[¶19] On the record certified in this case, we answer the certified question "No."
|[¶20]||Daniel J. Crothers|
Dale V. Sandstrom
Gerald W. VandeWalle, C.J.
Kapsner, Justice, dissenting.
[¶21] On the state of the record before this Court, I would respectfully decline to answer the question certified.
[¶22] Rule 47, N.D.R.App.P., provides for certification of questions of law from federal district courts and provides, in part:
(a) Power to Answer. The supreme court may answer questions of law certified to it by the United States Supreme Court, a court of appeals of the United States, a United States district court, or the highest appellate or intermediate appellate court of any other state, when requested by the certifying court and the following conditions are met:(Emphasis added.)
(1) questions of law of this state are involved in any proceeding before the certifying court which may be determinative of the proceeding;
(2) it appears to the certifying court there is no controlling precedent in the decisions of the supreme court of this state.
(b) Method of Invoking. This rule may be invoked by an order of any of the courts referred to in subdivision (a) upon the court's own motion or upon the motion of any party to the proceeding.
(c) Contents of Certification Order. A certification order must contain:
(1) a question of law formulated in a manner allowing the question to be answered by a "yes" or "no";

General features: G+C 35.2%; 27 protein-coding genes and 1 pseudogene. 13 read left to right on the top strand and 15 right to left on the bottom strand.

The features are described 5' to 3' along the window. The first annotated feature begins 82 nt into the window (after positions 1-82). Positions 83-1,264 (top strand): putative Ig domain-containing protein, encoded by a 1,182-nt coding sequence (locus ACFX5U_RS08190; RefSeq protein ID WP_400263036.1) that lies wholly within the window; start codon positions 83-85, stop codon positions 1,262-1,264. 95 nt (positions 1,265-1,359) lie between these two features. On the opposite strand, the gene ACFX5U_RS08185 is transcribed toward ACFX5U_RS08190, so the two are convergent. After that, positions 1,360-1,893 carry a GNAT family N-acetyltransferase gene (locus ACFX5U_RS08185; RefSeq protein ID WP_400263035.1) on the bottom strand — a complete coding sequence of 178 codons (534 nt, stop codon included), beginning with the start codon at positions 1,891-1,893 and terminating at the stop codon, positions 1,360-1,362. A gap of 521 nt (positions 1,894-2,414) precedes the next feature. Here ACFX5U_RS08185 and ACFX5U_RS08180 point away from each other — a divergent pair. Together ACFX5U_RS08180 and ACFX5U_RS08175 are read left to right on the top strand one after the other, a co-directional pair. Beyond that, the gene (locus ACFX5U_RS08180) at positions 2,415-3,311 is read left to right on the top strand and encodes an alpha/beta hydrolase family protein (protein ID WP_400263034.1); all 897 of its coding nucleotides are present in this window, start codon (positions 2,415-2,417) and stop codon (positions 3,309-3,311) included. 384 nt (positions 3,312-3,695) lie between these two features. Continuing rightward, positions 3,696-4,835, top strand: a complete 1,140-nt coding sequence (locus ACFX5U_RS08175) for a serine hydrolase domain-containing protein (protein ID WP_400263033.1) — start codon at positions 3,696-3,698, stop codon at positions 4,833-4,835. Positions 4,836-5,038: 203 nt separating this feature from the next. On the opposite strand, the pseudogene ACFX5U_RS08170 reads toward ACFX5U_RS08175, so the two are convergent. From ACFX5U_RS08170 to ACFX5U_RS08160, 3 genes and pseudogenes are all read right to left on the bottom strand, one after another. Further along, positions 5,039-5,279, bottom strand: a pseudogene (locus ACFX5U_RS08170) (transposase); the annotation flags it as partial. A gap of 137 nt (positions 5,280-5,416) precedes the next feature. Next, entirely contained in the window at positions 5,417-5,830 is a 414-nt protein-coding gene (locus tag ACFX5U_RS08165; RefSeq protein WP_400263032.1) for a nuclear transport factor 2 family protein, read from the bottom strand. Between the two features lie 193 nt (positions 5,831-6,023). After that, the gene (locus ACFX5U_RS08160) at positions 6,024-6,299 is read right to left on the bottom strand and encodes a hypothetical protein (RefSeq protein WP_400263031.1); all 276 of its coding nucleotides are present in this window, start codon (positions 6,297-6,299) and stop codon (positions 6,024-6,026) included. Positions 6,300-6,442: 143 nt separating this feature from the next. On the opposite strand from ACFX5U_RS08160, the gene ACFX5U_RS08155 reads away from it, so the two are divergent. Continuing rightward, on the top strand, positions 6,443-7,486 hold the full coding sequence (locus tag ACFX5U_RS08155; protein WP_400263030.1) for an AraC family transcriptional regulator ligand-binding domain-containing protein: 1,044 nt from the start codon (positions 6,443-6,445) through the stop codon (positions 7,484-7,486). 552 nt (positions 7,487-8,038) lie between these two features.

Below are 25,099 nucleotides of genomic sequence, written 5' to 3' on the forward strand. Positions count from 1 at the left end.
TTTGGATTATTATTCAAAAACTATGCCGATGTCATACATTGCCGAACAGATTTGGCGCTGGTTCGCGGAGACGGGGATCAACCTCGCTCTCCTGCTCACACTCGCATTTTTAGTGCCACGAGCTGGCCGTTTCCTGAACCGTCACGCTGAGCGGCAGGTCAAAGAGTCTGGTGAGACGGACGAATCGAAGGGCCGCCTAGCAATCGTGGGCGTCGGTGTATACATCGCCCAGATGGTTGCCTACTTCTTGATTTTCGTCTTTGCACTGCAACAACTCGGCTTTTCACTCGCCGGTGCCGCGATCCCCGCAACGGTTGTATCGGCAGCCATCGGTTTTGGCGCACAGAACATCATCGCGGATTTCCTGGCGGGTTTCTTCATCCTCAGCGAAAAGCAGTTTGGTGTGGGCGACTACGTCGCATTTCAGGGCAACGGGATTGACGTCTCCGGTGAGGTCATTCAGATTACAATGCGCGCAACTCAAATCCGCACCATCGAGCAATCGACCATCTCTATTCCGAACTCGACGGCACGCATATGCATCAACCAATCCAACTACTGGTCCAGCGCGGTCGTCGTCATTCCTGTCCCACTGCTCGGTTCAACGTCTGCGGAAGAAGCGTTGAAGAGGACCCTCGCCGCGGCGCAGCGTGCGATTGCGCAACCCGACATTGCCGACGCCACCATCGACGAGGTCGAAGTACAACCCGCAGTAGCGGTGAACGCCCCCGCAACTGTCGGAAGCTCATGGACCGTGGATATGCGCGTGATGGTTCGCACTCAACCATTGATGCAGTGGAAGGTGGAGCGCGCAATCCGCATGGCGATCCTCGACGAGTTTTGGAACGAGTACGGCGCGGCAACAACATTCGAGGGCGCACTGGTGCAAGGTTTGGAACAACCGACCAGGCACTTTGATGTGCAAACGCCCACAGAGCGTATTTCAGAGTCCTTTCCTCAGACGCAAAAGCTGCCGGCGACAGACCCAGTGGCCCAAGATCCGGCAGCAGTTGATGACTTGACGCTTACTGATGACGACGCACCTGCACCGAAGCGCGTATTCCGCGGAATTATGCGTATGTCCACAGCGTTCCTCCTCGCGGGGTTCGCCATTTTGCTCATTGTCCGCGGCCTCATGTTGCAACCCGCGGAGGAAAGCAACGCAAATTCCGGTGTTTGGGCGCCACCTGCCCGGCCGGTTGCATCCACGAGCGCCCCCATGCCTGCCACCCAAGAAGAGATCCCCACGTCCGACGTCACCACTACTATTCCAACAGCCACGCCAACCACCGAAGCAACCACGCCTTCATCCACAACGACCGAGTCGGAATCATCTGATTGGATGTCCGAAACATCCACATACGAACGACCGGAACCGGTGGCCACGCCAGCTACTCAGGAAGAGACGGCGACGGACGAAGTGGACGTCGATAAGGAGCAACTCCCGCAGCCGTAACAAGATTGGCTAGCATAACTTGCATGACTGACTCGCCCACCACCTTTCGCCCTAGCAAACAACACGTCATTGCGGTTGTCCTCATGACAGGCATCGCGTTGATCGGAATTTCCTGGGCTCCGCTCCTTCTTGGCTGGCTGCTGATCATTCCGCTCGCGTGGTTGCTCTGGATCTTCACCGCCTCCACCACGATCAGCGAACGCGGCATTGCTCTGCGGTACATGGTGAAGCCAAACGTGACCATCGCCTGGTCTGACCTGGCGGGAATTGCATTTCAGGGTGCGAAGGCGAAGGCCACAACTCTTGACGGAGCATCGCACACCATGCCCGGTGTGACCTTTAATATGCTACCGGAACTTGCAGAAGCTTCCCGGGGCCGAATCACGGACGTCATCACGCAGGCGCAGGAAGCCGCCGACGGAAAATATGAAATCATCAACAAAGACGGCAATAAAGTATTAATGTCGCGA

(2) a statement of all facts relevant to the question certified, showing fully the nature of the controversy in which the question arose;
(3) a statement demonstrating there is no controlling precedent in the decisions of the supreme court.
[¶23] The explanatory note for N.D.R.App.P. 47 says the rule is "substantially the same as the 1967 Uniform Certification of Questions of Law Act as drafted by the National Conference of Commissioners on Uniform State Laws." N.D.R.App.P. 47, Explanatory Note. The explanatory note includes the following statements from the official comments to the Uniform Certification of Questions of Law Act:
This rule provides that the supreme court has the right to answer questions certified to it; it is not mandatory that the court answer certified questions. See, for example, Atlas Life Insurance Co. v. W.I. Southern, Inc., 306 U.S. 563, 59 S.Ct. 657, 83 L.Ed 987 (1939), and National Labor Relations Board v. White Swan Co., 313 U.S. 23, 61 S.Ct. 75, 85 L.Ed. 1165 (1941) (in both cases the Supreme Court of the United States refused to answer certified questions).N.D.R.App.P. 47, Explanatory Note.
. . . .